Annapolis, MD–Researchers from the Chesapeake Bay Program, the University of Maryland Center for Environmental Science, University of Michigan and U.S. Geological Survey announced today that they are forecasting, for the second year in a row, a smaller than average “dead zone” due to reduced river flows entering the Chesapeake Bay, as well as less nutrient and sediment pollution thanks to the management actions taken across the watershed to improve water quality.
“This year’s forecast suggests a smaller dead zone than is typical because the river flows that carry nutrients to the Bay were slightly lower than normal. But the amount of nutrients carried to the Bay by a given amount of flow has lessened over time due to effective nutrient management in the watershed. This is an example of a positive trajectory for the Bay”, said Dr. Jeremy Testa, Associate Professor, Chesapeake Biological Laboratory, University of Maryland Center for Environmental Science.
Hypoxic and anoxic regions, which are areas of low and no oxygen, respectively, are caused by excess nutrient pollution flowing into the Bay. Compared to the last 35 years, this year’s Chesapeake Bay hypoxic volume, or “dead zone”, is predicted to be 14% lower than average, while the volume of water with no oxygen is predicted to be 18% lower than average. In 2020, the Virginia Institute of Marine Science reported the dead zone to be smaller than 80% of those monitored since 1985.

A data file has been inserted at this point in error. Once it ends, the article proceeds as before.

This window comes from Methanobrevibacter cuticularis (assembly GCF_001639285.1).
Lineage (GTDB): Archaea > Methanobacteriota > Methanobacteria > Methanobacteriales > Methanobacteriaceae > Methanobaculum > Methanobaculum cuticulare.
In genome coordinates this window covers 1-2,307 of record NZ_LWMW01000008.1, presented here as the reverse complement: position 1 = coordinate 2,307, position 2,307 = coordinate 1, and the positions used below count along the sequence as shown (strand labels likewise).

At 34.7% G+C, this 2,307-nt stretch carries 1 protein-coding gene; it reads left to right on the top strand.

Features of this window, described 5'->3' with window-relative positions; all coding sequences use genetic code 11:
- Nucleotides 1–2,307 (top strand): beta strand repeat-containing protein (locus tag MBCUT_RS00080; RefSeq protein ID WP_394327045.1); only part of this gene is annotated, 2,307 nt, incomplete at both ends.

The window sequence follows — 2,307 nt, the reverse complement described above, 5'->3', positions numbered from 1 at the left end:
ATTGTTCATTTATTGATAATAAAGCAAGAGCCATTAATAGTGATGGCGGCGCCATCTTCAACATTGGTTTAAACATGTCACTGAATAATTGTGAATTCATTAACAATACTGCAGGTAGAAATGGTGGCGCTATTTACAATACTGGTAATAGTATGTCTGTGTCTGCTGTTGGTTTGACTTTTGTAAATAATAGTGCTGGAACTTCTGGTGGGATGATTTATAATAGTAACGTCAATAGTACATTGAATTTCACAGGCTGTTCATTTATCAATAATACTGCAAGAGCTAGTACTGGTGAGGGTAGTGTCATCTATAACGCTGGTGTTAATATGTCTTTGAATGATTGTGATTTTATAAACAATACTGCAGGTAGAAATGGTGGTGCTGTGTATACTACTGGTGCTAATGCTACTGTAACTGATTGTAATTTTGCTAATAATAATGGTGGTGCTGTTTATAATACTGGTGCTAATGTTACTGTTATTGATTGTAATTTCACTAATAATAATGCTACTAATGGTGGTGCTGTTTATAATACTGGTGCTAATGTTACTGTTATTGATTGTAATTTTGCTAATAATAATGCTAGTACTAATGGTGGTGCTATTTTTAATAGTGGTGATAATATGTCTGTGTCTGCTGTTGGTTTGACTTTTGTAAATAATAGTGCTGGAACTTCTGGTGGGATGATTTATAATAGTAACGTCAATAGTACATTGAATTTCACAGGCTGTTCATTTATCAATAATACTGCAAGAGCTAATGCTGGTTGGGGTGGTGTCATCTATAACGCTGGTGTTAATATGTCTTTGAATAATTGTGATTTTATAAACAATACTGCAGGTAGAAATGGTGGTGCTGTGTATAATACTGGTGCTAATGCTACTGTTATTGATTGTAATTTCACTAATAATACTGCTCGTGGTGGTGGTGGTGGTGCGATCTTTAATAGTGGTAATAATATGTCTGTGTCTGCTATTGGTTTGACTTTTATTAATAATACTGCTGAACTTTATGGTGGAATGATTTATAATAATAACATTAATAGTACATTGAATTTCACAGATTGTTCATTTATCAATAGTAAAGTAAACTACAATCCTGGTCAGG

The levels of pollution reaching the Chesapeake Bay each year varies due to the amount of spring rainfall that impacts river flows. Additionally, the many efforts of Chesapeake Bay Program partners—Delaware, the District of Columbia, Maryland, New York, Pennsylvania, Virginia, West Virginia, academic institutions, local governments, federal agencies and non-governmental organizations—are making a difference in gradually reducing the amount of nutrient and sediment pollutants that are entering the Bay.
Though different types of nutrients contribute to the annual dead zone, the amount of nitrogen that enters the Bay from January-May is a key driver in how hypoxic conditions can vary from year-to-year. In spring 2021,river flows entering the Bay were 13% below average, but still fell within the normal range. Nine river input monitoring stations located on major Bay tributaries showed that the Chesapeake received 19% less nitrogen pollution when compared to the long-term average. Overall, nitrogen loads entering the Bay included an estimated 98 million pounds recorded at the nine river input monitoring stations, as well as an additional 6.6 million pounds from treated wastewater discharge and non-point sources (e.g., agricultural, stormwater and urban runoff) located downstream of these stations.
A Bay-wide assessment of the 2021 dead zone will be available this fall.
Throughout the year, researchers measure oxygen and nutrient levels as part of the Chesapeake Bay Monitoring Program, a Bay-wide cooperative effort involving watershed jurisdictions, several federal agencies, 10 academic institutions and over 30 scientists. Among these institutions, the Maryland Department of Natural Resources and Virginia Department of Environmental Quality conduct 8-10 cruises between May – October, depending on weather conditions, to track summer hypoxia in the Bay. Results from each monitoring cruise can be accessed through the Eyes on the Bay website for the Maryland portion of the Bay and the VECOS website for the Virginia portion. The U.S. Geological Survey monitors river flow, nutrients and sediment entering the Bay at the nine river input monitoring stations.